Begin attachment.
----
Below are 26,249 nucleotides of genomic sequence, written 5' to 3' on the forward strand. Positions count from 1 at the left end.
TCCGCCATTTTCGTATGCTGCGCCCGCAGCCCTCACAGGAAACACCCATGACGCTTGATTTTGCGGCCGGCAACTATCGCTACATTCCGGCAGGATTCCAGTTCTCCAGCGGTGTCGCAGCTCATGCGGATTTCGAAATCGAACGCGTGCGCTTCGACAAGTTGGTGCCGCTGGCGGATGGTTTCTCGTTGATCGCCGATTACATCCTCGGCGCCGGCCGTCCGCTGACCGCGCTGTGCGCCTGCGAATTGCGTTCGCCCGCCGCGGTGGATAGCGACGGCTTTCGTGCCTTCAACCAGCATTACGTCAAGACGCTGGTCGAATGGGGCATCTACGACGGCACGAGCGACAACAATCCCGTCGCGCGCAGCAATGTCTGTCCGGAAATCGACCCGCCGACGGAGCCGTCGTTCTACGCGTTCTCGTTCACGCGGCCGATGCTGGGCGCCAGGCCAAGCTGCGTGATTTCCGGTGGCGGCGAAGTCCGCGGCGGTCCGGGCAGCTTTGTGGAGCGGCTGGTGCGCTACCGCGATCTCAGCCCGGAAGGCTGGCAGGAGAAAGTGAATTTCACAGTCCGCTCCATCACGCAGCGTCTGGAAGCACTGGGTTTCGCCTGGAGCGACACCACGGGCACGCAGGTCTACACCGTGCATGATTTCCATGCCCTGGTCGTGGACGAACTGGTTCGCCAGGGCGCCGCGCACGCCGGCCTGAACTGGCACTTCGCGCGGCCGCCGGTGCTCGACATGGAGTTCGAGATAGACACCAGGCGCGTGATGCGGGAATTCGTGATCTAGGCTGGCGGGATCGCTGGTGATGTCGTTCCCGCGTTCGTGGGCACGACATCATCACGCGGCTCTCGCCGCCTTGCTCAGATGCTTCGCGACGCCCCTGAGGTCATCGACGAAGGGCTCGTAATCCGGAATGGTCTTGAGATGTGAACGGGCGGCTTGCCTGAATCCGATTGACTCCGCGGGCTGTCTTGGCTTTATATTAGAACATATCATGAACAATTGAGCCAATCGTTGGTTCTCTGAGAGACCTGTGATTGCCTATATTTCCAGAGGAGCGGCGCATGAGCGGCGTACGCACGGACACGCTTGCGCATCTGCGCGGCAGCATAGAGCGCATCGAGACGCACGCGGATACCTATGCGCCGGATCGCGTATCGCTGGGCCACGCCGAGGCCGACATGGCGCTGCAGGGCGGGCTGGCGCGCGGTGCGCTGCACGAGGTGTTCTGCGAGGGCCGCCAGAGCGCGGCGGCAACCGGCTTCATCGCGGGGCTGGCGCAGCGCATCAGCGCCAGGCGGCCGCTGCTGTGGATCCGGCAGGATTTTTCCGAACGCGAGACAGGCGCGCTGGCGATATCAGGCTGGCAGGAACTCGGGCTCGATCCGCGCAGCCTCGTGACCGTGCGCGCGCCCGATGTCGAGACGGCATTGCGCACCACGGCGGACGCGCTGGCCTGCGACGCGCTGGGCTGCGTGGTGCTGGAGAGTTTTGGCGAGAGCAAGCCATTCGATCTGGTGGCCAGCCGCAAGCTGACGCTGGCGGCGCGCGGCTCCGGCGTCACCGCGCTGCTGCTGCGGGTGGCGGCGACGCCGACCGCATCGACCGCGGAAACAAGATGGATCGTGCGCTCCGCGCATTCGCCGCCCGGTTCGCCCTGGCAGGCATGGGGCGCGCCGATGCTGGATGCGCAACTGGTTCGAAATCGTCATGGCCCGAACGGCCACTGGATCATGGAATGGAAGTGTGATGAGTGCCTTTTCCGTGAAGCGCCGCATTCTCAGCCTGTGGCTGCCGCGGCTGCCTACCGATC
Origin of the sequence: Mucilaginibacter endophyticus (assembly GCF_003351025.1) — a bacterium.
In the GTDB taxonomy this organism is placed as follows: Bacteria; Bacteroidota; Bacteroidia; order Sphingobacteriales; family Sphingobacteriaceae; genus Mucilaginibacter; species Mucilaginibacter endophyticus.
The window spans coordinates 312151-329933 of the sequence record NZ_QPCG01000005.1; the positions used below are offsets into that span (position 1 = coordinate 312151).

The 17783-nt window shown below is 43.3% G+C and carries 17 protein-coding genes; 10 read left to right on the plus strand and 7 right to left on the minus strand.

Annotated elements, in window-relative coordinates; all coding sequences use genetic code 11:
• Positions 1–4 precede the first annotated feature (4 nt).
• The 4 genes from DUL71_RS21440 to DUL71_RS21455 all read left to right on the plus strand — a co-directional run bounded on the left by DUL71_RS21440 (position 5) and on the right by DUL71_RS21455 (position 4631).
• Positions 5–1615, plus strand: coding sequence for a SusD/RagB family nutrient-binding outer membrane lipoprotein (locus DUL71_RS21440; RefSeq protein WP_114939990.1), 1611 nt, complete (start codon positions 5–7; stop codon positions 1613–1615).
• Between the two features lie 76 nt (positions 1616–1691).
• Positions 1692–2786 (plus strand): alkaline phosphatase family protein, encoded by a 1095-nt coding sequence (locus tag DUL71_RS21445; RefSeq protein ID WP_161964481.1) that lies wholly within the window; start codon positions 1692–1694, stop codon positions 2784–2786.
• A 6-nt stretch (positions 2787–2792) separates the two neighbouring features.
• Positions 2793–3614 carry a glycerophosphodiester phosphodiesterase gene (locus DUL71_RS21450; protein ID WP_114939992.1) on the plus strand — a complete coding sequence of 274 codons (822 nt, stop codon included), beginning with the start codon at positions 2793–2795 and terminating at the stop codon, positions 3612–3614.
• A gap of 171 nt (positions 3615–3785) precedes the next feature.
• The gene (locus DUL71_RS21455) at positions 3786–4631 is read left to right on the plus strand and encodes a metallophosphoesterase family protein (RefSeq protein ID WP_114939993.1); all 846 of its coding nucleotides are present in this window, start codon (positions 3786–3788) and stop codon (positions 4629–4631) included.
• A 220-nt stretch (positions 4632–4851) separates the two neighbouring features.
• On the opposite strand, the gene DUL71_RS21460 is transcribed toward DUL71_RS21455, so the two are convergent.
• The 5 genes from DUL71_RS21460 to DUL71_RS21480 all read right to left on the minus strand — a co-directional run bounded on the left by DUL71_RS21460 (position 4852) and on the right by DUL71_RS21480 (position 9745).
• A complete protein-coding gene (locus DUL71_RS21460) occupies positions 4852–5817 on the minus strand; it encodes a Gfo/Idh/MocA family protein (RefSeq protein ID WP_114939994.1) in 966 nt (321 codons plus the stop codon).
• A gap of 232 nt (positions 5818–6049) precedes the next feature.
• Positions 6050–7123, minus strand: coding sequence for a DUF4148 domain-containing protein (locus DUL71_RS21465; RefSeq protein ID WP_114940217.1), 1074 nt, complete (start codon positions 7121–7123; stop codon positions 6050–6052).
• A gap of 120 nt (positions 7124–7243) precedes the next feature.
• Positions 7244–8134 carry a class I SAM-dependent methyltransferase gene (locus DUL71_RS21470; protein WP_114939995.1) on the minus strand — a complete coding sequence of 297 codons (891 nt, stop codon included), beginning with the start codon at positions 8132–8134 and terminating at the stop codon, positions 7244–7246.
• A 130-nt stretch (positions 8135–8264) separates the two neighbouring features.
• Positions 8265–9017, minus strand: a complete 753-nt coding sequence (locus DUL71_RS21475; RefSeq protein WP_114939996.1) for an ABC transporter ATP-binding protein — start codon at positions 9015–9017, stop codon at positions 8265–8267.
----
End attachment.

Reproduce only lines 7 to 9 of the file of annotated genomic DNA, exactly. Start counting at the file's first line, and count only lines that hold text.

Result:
Annotated elements, in window-relative coordinates; all coding sequences use genetic code 11:
• Positions 1–4 precede the first annotated feature (4 nt).
• The 4 genes from DUL71_RS21440 to DUL71_RS21455 all read left to right on the plus strand — a co-directional run bounded on the left by DUL71_RS21440 (position 5) and on the right by DUL71_RS21455 (position 4631).